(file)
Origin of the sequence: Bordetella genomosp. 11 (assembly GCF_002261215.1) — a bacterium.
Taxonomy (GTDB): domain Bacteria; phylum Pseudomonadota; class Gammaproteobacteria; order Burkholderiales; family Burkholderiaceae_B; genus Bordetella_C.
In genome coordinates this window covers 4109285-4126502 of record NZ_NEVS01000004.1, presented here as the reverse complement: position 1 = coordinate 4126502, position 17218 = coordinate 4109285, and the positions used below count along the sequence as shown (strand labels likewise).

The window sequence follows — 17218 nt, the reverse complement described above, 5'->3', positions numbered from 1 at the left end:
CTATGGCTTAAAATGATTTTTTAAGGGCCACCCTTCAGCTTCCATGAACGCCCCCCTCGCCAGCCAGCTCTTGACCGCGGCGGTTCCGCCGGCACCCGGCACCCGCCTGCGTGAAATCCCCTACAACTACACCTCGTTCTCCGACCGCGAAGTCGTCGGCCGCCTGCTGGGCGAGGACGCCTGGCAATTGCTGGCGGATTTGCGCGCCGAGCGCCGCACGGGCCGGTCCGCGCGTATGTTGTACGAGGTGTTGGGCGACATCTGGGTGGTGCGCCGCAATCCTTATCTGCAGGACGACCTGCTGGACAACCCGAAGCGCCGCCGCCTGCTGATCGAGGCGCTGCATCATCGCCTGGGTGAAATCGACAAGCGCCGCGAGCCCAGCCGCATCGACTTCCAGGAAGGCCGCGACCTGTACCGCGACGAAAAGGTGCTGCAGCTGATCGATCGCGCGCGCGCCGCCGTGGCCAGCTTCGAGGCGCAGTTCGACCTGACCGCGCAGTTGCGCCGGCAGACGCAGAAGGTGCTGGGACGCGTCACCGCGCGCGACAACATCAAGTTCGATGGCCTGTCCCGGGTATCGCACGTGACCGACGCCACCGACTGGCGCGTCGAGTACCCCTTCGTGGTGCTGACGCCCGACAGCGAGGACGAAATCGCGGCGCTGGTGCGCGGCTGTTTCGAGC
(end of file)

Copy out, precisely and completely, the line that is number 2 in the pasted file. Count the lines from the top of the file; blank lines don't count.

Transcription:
Taxonomy (GTDB): domain Bacteria; phylum Pseudomonadota; class Gammaproteobacteria; order Burkholderiales; family Burkholderiaceae_B; genus Bordetella_C.